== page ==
Stephy is 2 parts designer, 2 parts developer, 3 parts perfectionist, and 1 part impatient mother. She’s a founding board member of the Presentation Guild board of directors, is a design engineer by day, runs her own business by night, barely plays guitar, and loves glitter. Once, she drove through a tire fire on a golf cart at work when she was a chemist. Now she enjoys making typically mundane experiences a lot more fun–like sitting through an 80-slide benefits presentation, dealing with that really crappy website, or reading this bio.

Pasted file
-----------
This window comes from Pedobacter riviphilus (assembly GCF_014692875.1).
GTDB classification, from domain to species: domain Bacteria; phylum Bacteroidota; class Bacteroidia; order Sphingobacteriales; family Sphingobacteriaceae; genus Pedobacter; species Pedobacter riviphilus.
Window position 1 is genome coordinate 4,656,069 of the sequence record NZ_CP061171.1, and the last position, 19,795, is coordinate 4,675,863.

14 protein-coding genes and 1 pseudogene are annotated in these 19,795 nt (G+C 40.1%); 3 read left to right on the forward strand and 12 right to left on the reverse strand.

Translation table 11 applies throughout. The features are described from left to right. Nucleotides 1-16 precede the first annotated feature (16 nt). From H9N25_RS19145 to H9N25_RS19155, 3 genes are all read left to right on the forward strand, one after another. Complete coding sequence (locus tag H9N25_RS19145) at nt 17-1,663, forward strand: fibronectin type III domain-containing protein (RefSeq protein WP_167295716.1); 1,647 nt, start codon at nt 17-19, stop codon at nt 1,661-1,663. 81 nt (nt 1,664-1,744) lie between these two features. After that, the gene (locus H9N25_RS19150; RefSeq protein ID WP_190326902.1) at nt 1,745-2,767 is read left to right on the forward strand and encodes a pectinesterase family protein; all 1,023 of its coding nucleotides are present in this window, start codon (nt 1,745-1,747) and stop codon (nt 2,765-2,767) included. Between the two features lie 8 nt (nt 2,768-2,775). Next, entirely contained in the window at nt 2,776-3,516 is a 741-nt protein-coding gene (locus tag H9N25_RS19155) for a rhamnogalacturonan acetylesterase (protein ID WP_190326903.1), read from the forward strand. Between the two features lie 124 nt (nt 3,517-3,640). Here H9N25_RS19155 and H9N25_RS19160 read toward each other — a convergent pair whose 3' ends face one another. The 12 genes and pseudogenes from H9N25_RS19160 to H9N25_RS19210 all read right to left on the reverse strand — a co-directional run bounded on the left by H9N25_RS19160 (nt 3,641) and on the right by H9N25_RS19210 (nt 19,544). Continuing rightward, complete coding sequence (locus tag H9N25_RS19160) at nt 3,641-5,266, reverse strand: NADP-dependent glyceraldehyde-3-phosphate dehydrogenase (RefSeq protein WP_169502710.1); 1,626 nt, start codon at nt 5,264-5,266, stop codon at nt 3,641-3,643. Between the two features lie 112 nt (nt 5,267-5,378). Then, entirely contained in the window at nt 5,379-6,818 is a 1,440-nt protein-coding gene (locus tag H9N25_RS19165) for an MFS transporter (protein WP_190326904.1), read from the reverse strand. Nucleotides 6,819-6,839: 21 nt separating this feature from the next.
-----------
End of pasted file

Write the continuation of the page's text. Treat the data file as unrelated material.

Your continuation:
Stephy Hogan is an accessible design expert who has been working in the design field for more than 20 years. She is an accessible design advocate at IBM, has created the Accessible Design Lab channel on YouTube, and is a frequent podcast guest and keynote speaker—including at the Creative Pro Network and Presentation Summit.
As an ADHDer herself, her experience as a neurodiverse designer has driven her passion and purpose to get more people interested and involved in accessible design initiatives.